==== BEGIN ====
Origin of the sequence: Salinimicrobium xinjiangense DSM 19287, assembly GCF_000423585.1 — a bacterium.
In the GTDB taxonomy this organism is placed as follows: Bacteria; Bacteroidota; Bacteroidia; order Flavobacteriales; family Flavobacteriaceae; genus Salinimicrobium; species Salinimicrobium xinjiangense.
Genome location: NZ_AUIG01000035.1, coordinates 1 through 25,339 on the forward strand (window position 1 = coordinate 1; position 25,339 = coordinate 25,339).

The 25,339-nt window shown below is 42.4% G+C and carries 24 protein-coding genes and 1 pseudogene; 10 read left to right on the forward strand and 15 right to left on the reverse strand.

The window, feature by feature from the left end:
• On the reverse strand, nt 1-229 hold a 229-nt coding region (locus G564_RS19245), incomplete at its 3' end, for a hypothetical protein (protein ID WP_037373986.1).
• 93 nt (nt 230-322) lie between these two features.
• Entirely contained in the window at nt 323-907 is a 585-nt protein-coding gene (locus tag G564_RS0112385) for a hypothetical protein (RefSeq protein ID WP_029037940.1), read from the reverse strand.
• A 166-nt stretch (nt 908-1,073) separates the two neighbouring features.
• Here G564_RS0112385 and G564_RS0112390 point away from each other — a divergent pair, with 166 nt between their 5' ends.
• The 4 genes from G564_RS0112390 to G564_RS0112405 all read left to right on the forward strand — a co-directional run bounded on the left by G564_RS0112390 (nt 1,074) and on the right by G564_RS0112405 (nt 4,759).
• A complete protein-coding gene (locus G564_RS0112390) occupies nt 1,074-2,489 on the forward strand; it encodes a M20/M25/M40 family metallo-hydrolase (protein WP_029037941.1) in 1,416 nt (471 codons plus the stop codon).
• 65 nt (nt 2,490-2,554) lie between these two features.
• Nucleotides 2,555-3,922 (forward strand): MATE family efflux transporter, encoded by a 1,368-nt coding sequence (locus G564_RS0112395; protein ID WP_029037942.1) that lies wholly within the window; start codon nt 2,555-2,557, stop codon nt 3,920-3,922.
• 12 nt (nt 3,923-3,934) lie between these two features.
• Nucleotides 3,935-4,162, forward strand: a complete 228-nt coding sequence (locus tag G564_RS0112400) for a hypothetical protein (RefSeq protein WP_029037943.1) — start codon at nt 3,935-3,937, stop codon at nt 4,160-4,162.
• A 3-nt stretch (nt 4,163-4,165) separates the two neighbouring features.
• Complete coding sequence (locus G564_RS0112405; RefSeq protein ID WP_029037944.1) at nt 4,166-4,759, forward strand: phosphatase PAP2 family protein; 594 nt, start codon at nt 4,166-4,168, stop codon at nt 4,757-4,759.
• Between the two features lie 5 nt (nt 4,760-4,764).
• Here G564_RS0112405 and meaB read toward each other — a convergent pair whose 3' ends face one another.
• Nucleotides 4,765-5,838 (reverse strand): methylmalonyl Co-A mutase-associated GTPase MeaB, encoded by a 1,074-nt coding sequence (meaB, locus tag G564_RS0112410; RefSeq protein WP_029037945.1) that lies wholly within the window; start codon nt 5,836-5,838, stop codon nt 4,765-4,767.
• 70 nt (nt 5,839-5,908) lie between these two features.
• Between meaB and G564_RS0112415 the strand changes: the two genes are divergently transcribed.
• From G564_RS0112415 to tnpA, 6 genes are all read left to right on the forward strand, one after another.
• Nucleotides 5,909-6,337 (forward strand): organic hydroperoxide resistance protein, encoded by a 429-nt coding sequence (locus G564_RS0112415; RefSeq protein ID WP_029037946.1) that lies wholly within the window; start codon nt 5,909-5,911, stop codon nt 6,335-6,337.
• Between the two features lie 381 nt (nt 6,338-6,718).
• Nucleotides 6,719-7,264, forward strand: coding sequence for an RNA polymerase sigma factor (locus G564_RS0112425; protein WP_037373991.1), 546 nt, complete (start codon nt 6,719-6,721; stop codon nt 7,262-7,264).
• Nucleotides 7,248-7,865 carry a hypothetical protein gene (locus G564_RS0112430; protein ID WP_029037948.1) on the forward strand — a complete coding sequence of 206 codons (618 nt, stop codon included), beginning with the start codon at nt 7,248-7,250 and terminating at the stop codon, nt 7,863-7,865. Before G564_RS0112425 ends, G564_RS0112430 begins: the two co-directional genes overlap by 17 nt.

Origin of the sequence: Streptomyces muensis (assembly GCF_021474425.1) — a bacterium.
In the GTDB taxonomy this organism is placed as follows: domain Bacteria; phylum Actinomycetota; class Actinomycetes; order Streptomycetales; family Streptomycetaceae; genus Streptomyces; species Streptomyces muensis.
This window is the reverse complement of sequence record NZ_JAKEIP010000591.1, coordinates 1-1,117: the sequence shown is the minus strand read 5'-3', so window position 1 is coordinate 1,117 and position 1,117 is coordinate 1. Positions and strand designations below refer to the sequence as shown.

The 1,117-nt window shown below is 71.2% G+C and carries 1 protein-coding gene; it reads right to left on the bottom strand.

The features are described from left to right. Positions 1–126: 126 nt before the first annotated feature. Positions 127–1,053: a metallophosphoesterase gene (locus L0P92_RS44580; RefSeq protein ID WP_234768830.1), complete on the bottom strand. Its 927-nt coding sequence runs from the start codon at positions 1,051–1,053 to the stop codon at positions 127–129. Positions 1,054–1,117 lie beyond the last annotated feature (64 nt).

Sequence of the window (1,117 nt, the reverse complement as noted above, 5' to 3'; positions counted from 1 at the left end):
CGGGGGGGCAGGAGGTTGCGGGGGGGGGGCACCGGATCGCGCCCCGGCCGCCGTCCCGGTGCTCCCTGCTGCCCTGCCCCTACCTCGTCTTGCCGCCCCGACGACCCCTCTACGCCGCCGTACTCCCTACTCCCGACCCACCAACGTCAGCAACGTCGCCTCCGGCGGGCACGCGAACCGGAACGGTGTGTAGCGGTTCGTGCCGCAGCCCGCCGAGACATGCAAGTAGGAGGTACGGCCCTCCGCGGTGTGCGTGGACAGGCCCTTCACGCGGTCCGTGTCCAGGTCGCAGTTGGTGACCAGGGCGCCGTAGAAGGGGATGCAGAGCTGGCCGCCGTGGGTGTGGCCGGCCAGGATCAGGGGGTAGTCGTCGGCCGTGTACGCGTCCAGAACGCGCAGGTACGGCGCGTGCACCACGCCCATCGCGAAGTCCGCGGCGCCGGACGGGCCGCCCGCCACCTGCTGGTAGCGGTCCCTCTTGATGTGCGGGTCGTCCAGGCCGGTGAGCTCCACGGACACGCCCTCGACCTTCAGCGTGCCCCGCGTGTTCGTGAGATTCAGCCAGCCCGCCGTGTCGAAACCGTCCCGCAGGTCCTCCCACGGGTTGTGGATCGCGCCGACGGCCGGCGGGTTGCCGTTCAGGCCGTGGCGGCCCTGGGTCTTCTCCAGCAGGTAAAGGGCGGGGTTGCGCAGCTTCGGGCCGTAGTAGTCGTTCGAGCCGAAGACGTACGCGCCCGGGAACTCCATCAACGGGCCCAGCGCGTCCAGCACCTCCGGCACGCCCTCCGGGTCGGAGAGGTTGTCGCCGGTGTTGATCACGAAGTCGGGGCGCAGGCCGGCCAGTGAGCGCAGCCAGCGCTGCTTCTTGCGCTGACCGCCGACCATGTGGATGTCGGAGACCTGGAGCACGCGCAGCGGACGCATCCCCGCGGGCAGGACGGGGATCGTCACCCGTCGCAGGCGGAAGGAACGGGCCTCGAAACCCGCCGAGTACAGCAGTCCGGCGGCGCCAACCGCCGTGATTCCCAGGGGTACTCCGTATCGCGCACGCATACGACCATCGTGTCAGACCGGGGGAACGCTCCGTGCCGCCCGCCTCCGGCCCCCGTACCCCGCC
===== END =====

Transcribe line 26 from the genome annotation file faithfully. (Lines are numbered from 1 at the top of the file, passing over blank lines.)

• Between the two features lie 381 nt (nt 6,338-6,718).